I know what you’re thinking: “Ha ha! Aren’t you a great sexist? You can make fun of women.” The things is, I don’t enter this topic to poke fun at women, but because I’ve realized that we all carry our purses. Thankfully, our culture doesn’t demand that men carry an actual purse. If we did, we’d no doubt lug a 200 lb bag filled with screwdrivers, wrenches, duct tape, and super glue, along with our own assortment of ancient receipts, mushed up sticks of gum, and fourteen pencil stubs. But that’s what we do emotionally. We carry around our emotional man-purses. And mine has recently been upended.
I wore my suit again. It’s been almost a year since I last put it on. I don’t like to brag, but you know what? I clean up pretty nicely.
The occasion was the baptism of my daughter. She turned eight last month and according to the rules of Mormonism, that’s the age of accountability, the age at which a person is finally old enough to make a significant life choice about whether to follow Christ or not. Never mind that an eight-year-old who was raised in the church has no ability to decide for herself what is true. Never mind that 100% of children born to an LDS family are baptized upon reaching age eight if the family is still active. Never mind all that. This was my daughter, and though I disagree with the practice, I support my daughter. I want her to know that I love her. An event that is important to her, then, is important to me.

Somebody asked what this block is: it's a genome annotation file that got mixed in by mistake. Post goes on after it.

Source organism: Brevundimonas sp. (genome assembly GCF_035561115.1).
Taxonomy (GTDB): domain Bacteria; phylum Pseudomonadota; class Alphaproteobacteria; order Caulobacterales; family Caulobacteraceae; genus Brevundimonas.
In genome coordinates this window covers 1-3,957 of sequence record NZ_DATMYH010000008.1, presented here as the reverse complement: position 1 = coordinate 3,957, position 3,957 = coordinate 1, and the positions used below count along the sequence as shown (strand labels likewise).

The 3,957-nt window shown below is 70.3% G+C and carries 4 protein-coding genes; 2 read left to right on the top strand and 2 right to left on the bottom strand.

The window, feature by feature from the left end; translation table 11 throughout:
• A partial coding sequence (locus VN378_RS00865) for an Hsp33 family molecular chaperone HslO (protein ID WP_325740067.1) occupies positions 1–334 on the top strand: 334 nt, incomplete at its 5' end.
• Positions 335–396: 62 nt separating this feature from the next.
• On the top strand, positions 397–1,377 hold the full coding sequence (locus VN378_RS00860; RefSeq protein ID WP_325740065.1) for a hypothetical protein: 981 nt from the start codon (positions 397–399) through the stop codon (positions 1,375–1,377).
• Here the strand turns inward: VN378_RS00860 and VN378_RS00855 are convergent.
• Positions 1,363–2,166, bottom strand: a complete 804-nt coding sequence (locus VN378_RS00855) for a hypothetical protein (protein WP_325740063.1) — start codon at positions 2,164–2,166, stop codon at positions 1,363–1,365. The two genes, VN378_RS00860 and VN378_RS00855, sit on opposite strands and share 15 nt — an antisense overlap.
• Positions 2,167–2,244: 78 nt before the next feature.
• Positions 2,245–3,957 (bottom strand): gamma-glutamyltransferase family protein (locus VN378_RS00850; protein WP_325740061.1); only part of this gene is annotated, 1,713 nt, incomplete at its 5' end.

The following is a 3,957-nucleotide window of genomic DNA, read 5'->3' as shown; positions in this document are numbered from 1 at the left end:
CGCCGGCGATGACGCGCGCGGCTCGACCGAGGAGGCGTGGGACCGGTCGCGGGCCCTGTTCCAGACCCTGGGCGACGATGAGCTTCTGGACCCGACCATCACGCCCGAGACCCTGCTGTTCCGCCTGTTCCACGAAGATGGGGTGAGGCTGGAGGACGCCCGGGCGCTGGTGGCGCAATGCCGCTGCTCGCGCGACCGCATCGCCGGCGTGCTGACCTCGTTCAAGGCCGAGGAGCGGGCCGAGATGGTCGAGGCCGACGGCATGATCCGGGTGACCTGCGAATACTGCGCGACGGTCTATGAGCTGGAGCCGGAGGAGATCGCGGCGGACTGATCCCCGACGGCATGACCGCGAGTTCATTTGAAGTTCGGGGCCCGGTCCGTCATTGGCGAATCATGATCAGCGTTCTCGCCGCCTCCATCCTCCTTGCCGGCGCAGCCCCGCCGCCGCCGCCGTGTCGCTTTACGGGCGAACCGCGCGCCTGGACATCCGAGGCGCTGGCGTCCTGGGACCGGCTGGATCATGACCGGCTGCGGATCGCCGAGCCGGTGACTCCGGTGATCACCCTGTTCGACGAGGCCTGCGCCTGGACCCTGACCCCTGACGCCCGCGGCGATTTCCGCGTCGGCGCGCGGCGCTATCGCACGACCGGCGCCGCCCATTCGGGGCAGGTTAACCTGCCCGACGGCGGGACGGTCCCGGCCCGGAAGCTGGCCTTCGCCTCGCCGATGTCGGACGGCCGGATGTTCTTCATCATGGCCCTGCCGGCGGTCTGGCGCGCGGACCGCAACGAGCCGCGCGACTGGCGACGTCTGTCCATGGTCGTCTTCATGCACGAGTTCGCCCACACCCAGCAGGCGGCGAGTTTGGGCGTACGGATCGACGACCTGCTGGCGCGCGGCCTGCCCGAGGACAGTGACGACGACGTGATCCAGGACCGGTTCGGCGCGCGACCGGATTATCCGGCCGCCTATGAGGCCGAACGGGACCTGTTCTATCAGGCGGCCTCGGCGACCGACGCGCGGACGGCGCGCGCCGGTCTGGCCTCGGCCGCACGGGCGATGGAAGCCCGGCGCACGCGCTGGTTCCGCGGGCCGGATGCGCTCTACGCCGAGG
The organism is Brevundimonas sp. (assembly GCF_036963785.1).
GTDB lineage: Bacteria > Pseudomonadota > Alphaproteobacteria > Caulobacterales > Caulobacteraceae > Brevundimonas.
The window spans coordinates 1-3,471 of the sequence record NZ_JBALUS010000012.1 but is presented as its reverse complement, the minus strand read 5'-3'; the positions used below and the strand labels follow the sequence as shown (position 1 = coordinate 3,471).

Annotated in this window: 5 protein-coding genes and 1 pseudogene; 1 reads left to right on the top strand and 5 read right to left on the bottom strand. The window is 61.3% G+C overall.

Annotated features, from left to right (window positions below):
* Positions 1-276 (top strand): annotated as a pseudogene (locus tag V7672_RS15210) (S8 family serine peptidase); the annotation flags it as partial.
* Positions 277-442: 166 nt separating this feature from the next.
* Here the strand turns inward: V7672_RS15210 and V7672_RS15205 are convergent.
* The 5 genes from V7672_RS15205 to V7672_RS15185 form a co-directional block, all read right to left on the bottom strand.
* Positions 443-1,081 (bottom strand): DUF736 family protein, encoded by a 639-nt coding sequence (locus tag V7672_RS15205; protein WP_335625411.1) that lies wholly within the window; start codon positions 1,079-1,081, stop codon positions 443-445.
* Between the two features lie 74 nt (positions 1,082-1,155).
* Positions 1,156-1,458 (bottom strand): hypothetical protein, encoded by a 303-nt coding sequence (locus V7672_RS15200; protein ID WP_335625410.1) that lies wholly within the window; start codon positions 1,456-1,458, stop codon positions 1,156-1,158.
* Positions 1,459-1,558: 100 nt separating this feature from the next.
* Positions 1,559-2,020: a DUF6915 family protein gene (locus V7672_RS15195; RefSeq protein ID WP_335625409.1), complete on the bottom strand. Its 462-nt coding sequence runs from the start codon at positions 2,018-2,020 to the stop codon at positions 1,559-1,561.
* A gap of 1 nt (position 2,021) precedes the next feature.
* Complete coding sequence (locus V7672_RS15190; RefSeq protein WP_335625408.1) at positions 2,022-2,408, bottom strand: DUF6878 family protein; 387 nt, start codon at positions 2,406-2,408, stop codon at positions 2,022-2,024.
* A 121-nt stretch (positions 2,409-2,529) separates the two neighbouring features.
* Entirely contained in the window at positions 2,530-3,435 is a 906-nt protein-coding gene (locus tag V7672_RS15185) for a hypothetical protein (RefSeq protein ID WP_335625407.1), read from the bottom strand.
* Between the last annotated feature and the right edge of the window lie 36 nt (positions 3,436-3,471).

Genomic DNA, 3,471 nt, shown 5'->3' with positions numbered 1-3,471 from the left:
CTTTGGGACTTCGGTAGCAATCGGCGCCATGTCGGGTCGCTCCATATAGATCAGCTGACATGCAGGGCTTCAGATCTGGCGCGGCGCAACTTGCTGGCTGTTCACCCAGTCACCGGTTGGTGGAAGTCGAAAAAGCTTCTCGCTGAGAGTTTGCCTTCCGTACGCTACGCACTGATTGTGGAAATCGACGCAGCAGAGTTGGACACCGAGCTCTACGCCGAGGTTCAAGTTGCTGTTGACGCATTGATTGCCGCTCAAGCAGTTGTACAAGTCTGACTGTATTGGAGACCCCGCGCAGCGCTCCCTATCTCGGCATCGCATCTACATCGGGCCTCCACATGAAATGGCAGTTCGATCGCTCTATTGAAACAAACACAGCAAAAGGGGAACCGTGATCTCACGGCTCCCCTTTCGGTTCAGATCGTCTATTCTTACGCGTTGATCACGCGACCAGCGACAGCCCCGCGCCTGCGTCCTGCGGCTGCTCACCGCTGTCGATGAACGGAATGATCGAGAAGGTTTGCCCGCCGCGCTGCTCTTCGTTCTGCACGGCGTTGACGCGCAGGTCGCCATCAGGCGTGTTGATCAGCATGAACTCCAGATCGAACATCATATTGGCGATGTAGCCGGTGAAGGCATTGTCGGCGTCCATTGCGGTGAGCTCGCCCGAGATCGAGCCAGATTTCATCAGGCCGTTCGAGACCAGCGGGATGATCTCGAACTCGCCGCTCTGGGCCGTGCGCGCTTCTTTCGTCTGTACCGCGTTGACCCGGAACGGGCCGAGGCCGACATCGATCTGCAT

I shaved. I put my suit on. I drove to the stake center. I knew what to expect.
I didn’t expect what happened next, though.
(Note: I wrote this mid-July and never published it because I wasn’t sure I had expressed myself the way I wanted to. I wasn’t sure I had been fair to everyone involved. I wasn’t sure I understood even my own concerns. It sat. Ignored at first. And then forgotten. I stumbled on it again just recently. Looking back at it now, I don’t have the same reservations I did before about publishing it, and I don’t want to gloss over some of the feelings I’ve had during this time. So here it is. Just as I wrote it in July.)
I feel like I’m failing. Hm. Maybe that’s not quite it. I feel like I don’t want to fail, but that I don’t know how to succeed. When I began this blog, I promised myself that I would write the truth as best I know it. I would be open and honest about myself as much as I was able to accurately see myself. Sometimes that’s scary. Exposing my weaknesses. Showing my true self, warts and all. But other times, it’s not so much that I’m afraid of being unmasked, but rather that I just don’t understand how I feel.
How can I succeed at being in this partial perspective vortex when I’m living this life in the fog? I kind of know where I’ve come from, but even still, when I try to look back, my memories are filtered through the colored glass of my current understanding of life. And looking ahead is murkier still. I have more questions than answers. I feel a little lost, a little unsure, and unable to explain it all.